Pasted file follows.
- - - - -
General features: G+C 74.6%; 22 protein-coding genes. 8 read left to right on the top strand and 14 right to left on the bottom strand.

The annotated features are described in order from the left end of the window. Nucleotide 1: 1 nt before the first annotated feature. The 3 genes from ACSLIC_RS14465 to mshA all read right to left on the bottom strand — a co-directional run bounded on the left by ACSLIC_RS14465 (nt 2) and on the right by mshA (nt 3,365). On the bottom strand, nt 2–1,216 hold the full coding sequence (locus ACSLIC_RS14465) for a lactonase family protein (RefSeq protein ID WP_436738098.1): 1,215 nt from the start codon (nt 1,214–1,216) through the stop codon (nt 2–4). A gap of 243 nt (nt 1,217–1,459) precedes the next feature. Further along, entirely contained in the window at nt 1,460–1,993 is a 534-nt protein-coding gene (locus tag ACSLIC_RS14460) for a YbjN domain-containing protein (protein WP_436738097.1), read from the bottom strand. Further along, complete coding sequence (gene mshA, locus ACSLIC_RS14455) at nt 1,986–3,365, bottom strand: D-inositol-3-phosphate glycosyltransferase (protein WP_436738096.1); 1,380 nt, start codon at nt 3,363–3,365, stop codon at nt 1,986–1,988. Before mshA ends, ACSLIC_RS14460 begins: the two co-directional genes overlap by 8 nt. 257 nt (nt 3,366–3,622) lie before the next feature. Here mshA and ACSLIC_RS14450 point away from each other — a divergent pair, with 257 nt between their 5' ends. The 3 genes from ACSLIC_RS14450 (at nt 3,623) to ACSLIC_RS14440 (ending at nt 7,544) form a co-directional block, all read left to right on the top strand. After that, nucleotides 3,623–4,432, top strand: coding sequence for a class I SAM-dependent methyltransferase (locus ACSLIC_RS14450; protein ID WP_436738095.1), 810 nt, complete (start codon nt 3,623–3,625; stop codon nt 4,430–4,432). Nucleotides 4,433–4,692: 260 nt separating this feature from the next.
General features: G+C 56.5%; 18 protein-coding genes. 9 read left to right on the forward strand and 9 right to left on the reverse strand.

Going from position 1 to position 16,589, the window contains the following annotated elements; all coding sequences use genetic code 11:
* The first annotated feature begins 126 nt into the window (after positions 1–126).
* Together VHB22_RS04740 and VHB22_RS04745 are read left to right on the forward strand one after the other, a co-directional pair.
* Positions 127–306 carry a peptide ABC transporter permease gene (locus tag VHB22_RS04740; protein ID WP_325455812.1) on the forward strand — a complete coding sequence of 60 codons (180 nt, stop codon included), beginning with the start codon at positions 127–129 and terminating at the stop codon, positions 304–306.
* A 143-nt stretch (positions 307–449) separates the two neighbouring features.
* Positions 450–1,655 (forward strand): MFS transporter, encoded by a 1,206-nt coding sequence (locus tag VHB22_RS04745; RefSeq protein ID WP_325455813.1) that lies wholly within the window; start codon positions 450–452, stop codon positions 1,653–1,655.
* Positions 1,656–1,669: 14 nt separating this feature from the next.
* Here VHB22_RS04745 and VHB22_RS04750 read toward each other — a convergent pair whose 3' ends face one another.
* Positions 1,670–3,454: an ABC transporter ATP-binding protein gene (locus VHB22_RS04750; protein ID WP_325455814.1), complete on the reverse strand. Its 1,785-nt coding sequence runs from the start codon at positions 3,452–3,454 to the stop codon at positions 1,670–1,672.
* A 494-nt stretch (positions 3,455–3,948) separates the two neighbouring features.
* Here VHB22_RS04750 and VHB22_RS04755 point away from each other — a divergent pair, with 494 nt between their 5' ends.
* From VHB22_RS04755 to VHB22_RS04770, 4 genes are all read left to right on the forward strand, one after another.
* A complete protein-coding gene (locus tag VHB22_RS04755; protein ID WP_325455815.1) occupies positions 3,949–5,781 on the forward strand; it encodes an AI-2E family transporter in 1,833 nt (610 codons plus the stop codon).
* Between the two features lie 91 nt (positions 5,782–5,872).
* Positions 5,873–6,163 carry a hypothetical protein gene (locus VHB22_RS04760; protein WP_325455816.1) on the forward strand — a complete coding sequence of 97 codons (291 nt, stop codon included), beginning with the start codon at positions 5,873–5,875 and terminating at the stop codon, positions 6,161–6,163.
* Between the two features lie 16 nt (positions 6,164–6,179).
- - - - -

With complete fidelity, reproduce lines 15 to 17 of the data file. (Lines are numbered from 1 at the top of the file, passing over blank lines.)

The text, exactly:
* From VHB22_RS04755 to VHB22_RS04770, 4 genes are all read left to right on the forward strand, one after another.
* A complete protein-coding gene (locus tag VHB22_RS04755; protein ID WP_325455815.1) occupies positions 3,949–5,781 on the forward strand; it encodes an AI-2E family transporter in 1,833 nt (610 codons plus the stop codon).
* Between the two features lie 91 nt (positions 5,782–5,872).